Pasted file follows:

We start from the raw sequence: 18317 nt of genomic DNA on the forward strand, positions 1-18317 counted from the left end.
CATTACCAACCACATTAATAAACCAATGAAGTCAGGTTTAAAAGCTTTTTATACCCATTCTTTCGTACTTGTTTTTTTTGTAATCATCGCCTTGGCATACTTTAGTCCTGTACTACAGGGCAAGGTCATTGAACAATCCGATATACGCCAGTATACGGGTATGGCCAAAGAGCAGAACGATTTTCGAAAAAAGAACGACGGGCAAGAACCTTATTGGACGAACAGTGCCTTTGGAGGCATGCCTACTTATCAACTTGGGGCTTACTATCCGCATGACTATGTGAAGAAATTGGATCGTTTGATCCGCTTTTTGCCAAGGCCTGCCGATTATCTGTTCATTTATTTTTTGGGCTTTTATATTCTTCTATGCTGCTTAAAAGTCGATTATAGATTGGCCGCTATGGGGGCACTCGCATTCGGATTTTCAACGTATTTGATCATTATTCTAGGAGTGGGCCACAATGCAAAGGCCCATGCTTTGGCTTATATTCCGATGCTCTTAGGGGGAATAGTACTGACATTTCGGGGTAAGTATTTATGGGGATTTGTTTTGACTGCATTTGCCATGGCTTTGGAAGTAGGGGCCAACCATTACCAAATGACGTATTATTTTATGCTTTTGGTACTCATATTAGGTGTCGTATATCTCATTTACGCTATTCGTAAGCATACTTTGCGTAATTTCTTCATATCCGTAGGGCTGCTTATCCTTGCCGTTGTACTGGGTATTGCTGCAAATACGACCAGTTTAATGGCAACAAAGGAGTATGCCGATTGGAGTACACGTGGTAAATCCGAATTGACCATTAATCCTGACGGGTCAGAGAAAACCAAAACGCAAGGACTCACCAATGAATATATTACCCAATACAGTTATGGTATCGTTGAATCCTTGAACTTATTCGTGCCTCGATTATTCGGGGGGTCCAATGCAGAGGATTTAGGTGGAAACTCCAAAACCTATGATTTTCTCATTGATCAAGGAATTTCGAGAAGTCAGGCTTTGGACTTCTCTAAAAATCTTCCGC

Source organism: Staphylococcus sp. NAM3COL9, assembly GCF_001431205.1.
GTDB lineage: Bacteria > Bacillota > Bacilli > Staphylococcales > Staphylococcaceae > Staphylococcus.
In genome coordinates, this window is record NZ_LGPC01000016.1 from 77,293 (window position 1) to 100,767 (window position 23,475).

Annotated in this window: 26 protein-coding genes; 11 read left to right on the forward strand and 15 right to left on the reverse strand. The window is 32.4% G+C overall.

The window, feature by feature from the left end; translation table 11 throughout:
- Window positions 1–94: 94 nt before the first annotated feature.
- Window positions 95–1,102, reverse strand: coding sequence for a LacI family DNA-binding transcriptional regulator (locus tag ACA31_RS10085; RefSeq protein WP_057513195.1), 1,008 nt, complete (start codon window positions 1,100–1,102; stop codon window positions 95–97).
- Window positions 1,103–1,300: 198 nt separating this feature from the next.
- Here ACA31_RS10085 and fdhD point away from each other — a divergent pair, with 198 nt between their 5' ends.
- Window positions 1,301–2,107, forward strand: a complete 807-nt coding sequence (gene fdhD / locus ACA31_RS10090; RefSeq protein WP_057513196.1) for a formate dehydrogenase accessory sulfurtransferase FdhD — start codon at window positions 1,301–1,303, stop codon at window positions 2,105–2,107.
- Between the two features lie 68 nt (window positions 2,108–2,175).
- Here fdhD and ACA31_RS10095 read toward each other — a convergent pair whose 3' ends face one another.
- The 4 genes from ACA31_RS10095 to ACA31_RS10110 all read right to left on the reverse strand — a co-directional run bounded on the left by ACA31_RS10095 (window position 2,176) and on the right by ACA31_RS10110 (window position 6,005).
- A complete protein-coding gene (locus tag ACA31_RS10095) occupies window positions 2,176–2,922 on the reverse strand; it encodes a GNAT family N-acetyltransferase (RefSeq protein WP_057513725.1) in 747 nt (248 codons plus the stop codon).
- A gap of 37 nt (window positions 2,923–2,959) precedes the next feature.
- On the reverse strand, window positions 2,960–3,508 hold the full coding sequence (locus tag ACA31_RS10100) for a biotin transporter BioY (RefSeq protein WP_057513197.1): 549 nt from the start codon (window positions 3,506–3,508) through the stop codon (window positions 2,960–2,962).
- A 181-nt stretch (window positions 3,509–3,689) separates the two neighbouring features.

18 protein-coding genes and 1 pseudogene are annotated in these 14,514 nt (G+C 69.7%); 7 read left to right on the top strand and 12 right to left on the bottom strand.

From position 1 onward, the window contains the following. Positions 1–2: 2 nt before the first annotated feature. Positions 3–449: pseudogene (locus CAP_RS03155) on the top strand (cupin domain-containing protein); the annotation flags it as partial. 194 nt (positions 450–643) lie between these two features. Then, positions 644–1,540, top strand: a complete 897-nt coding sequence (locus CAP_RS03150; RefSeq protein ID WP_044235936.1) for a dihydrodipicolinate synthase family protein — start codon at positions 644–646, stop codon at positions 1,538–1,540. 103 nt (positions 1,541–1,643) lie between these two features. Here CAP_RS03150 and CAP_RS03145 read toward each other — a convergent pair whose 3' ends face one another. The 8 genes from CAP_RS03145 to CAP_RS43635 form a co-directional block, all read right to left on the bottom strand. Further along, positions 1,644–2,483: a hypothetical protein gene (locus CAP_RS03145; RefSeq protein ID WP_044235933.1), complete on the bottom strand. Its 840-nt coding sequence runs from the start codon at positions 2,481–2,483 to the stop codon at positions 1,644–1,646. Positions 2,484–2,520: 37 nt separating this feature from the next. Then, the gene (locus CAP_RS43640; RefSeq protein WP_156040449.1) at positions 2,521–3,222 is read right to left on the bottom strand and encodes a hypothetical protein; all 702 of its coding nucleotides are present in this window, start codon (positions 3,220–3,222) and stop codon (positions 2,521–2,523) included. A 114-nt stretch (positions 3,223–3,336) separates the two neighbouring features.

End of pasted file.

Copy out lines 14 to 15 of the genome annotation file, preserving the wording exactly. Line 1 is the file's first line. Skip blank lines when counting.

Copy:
- Here fdhD and ACA31_RS10095 read toward each other — a convergent pair whose 3' ends face one another.
- The 4 genes from ACA31_RS10095 to ACA31_RS10110 all read right to left on the reverse strand — a co-directional run bounded on the left by ACA31_RS10095 (window position 2,176) and on the right by ACA31_RS10110 (window position 6,005).